The man accused of murdering a 13-year-old girl has told jurors he swore at her and pushed her away.
Lucy McHugh was found stabbed to death in woodland at Southampton Outdoor Sports Centre in July last year.
Stephen Nicholson told Winchester Crown Court he had never worn a hoodie which contained DNA linked to him and Lucy that was found dumped nearby.
Mr Nicholson, 25, denies the murder and rape of Lucy and sexual offences against her and another girl.
He began lodging at the Southampton house where Lucy and her family lived in 2017, the court has heard.
Mr Nicholson told jurors nothing sexual had happened between him and Lucy but said she “followed me about” and developed “a teenage crush”.
He said they had “not seen eye to eye” and often rowed in the house.
Asked by prosecutor William Mousley QC if his behaviour towards her had always been appropriate, Mr Nicholson said he believed swearing at her and “pushing her away from me was too much”.
Mr Nicholson was asked to hold up an evidence bag containing a bloodstained blue hoodie which a forensic expert said was “highly likely” to contain both his and Lucy’s DNA.
Jurors were told it was discovered alongside other clothing – including gloves, tracksuit bottoms and boxer shorts – that were found dumped at Tanner’s Brook, near where Lucy’s body was found.
Mr Nicholson denied he had ever worn the hoodie and said he “couldn’t say” if he had seen it before.
Mr Mousley asked: “Is it just bad luck that these items can only be linked to you?”
The defendant responded: “Yeah. As you can see from the CCTV I was wearing different clothes that day.”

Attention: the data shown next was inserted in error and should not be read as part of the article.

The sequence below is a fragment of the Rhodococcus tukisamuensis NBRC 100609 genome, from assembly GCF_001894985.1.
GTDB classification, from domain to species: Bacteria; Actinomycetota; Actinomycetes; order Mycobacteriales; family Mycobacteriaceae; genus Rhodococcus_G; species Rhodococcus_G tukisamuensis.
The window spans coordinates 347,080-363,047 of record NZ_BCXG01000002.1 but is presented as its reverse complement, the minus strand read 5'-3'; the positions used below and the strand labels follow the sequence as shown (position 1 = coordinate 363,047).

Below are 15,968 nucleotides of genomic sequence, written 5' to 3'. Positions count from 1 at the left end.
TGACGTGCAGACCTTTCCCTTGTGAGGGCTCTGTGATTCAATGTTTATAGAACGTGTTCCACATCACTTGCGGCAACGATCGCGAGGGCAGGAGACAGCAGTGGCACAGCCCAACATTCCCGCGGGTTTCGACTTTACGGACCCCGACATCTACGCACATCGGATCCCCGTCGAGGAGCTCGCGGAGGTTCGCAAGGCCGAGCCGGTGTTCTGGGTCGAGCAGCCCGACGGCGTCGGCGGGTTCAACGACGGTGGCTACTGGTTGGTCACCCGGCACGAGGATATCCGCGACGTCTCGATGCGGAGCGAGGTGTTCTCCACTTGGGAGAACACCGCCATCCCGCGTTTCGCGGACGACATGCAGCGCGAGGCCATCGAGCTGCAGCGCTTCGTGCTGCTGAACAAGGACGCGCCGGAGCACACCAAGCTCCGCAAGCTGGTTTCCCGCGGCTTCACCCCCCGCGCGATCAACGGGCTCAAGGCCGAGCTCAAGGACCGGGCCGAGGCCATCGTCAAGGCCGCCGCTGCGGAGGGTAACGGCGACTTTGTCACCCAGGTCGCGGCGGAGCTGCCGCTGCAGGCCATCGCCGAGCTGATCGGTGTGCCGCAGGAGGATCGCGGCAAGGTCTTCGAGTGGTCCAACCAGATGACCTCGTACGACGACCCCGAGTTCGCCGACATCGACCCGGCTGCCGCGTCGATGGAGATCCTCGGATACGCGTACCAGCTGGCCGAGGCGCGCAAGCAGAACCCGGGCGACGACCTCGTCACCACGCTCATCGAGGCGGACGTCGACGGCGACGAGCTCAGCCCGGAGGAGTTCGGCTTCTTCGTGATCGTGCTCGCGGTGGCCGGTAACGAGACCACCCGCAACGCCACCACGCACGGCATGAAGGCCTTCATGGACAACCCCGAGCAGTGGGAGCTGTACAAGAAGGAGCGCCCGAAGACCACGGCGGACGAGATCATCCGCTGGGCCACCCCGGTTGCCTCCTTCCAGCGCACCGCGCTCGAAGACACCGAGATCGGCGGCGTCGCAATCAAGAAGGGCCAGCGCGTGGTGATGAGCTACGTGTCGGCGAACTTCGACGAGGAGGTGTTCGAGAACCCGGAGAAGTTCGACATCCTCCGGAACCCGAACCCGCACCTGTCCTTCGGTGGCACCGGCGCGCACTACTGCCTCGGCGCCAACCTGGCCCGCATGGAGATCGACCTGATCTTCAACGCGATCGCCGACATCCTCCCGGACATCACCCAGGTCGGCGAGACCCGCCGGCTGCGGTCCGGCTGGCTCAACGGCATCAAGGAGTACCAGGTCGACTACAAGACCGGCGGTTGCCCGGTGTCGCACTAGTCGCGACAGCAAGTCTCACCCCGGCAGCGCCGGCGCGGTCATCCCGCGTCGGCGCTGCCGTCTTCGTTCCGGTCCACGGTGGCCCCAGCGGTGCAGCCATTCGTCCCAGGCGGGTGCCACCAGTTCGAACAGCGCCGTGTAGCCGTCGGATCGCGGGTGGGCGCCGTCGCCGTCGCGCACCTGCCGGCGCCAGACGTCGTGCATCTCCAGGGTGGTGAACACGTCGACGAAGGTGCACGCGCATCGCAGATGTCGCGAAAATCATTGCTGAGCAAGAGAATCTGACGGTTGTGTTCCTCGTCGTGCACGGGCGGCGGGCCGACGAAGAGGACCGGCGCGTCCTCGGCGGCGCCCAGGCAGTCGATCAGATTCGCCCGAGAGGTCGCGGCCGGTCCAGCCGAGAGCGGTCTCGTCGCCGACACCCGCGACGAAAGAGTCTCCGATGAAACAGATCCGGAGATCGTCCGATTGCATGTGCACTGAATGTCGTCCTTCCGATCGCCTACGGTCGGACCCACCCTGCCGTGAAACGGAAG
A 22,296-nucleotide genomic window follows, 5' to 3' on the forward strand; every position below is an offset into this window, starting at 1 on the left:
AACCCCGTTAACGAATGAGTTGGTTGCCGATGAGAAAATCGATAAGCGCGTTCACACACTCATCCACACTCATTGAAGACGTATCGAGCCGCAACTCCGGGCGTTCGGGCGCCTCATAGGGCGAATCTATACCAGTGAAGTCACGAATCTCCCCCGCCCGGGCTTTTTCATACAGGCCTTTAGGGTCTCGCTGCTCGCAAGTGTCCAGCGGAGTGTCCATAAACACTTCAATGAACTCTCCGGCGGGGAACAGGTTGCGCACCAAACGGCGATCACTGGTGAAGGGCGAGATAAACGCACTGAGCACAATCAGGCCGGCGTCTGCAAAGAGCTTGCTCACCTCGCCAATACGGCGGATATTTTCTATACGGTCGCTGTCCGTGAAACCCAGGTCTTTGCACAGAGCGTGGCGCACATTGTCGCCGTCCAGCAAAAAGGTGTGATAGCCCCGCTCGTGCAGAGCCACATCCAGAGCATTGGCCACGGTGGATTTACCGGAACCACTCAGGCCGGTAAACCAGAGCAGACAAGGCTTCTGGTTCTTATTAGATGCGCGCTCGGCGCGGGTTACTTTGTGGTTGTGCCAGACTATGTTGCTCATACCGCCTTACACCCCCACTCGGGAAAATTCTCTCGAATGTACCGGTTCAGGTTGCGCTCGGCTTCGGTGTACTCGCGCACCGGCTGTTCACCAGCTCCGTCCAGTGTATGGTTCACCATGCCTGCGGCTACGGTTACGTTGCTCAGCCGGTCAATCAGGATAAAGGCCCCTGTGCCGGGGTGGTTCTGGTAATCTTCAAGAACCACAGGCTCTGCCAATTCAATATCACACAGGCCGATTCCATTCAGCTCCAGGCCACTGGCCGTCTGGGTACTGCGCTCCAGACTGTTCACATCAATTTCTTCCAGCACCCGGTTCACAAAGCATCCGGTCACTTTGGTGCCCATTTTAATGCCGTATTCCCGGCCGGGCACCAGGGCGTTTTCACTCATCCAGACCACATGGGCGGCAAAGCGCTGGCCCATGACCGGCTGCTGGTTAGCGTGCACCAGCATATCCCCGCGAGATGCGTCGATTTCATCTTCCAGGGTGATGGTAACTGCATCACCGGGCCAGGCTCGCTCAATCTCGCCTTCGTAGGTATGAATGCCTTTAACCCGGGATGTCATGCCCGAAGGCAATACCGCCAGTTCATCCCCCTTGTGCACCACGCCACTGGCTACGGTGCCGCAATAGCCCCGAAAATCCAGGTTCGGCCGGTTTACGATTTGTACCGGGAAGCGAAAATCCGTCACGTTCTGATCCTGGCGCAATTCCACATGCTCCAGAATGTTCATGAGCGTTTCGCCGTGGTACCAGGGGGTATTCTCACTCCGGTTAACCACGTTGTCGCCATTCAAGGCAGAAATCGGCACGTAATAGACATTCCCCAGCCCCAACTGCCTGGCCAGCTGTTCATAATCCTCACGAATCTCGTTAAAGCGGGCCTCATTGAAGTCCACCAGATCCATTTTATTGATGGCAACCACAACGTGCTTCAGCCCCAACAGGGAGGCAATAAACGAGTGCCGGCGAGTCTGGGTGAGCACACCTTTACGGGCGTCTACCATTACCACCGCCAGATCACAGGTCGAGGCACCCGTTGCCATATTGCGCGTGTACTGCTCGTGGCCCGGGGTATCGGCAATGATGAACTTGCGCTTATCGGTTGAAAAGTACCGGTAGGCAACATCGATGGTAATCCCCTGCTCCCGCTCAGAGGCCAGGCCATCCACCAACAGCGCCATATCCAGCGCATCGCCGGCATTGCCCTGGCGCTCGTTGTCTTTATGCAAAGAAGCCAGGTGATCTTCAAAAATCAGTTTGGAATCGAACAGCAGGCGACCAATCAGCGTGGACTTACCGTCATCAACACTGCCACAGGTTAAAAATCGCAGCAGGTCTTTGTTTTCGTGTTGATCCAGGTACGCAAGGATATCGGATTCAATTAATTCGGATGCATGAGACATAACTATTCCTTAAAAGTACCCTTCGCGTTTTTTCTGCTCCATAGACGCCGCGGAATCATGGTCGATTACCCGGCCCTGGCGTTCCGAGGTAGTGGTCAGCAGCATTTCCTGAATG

Mr Mousley asked Mr Nicholson how he felt when he heard about Lucy’s death.
“I was shocked, she was a kid,” the defendant replied.
“I was heartbroken for [Lucy’s mother and stepfather]. No-one should see their child die.”
Concluding the cross-examination, Mr Mousley said: “You wanted Lucy silenced, didn’t you?”
“Why would I want to silence a little kid?” the defendant replied.
Mr Mousley asked the defendant: “This was effectively an execution by you, wasn’t it?”
Mr Nicholson responded: “I had no part in her death.”
Mr Nicholson, formerly of Mansel Road East in Southampton, denies murder, three charges of raping Lucy when she was 12 and one count of sexual activity with a child once she had turned 13.
He also denies a count of sexual activity with a 14-year-old girl in 2012.
The judge previously directed the jury to return a not guilty verdict on one count of sexual activity with a child after the prosecution decided it had insufficient evidence.
The trial continues.